Formula E announces battery recycling partnership

The ABB FIA Formula E Championship has announced a new partnership to recycle lithium-ion batteries that were used during the first two seasons of the electric racing series.

Formula E announces battery recycling partnership

Umicore’s recycling process is designed to create minimum waste while reducing environmental exposure to hazardous compounds

Batteries created by Williams Advanced Engineering for use in vehicles during season one and two of Formula E have been collected for recycling by Belgian materials and recycling firm Umicore. The firm will process, sort, dismantle and recycle lithium-ion battery units and cells to recover metals that can be used in rechargeable batteries amongst other products.

Formula E’s founder Alejandro Agag said: “This is an important moment for Formula E and I’m grateful to be partnering with Umicore on this initiative. Sustainability is at the core of both companies, and to be able to recycle our battery cells with a closed loop approach means we’re doing our utmost to limit the impact we have on the environment – while promoting a wider message of clean mobility.”

Umicore’s recycling process is designed to create minimum waste while reducing environmental exposure to hazardous compounds.

The announcement follows Formula E’s unveiling of Extreme E, a new off-road rally championship that will showcase cutting-edge electric vehicle (EV) technology in regions of the world most at risk from climate change.

Electric SUVs will race across locations that are threatened by deforestation, desertification, melting ice caps, rising sea levels and plastics pollution. The inaugural season will commence in 2021.

Award-winning director Fisher Stevens – director of the Before the Flood documentary – will be involved in the project to film parts in a documentary format to educate viewers on the threats of climate change.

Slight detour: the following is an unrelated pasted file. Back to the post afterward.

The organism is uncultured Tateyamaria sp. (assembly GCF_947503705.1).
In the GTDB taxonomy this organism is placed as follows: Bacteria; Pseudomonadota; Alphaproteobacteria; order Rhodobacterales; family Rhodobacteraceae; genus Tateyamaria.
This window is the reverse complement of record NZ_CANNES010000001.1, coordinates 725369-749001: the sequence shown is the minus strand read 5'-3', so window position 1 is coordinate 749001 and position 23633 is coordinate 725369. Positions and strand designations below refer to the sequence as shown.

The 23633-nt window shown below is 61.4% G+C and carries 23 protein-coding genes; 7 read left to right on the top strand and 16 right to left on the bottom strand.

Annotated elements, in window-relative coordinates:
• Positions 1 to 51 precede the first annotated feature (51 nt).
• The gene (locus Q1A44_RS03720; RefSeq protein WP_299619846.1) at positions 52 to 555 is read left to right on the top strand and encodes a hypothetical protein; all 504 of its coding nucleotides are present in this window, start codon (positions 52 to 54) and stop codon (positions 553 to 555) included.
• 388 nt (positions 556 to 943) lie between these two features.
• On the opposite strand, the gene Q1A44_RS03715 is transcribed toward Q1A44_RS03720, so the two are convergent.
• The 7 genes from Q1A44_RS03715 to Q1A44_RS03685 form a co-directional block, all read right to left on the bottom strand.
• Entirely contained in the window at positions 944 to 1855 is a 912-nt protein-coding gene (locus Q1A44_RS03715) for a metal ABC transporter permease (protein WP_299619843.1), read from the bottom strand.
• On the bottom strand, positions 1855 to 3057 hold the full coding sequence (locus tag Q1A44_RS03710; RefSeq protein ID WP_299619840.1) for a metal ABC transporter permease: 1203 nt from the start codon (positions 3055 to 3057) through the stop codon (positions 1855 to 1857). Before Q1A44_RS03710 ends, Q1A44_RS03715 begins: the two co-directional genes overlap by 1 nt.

Cool drive

While EVs are already cheaper to own and run than petrol or diesel alternatives in five European countries, both Formula E and Formula One are able to provide other low-carbon benefits.

Last year, supermarket Asda installed technology inspired by Formula One racing across stores, in a move that could reduce refrigeration energy consumption by 17% while lowering carbon emissions. Based on devices used by Williams Advanced Engineering, the technology has also been used by Sainsbury’s. The system steers cold air directly back down fridge units to stop cold air from spilling out onto the aisles. 

Williams Advanced Engineering’s technical director Paul McNamara said: “The team at Williams Advanced Engineering takes great pride in its foundational role enabling the launch and development of Formula E across its first four seasons, with batteries that ran at better than 99.5% race reliability. We congratulate Formula E on the unveiling of this initiative.”

Matt Mace

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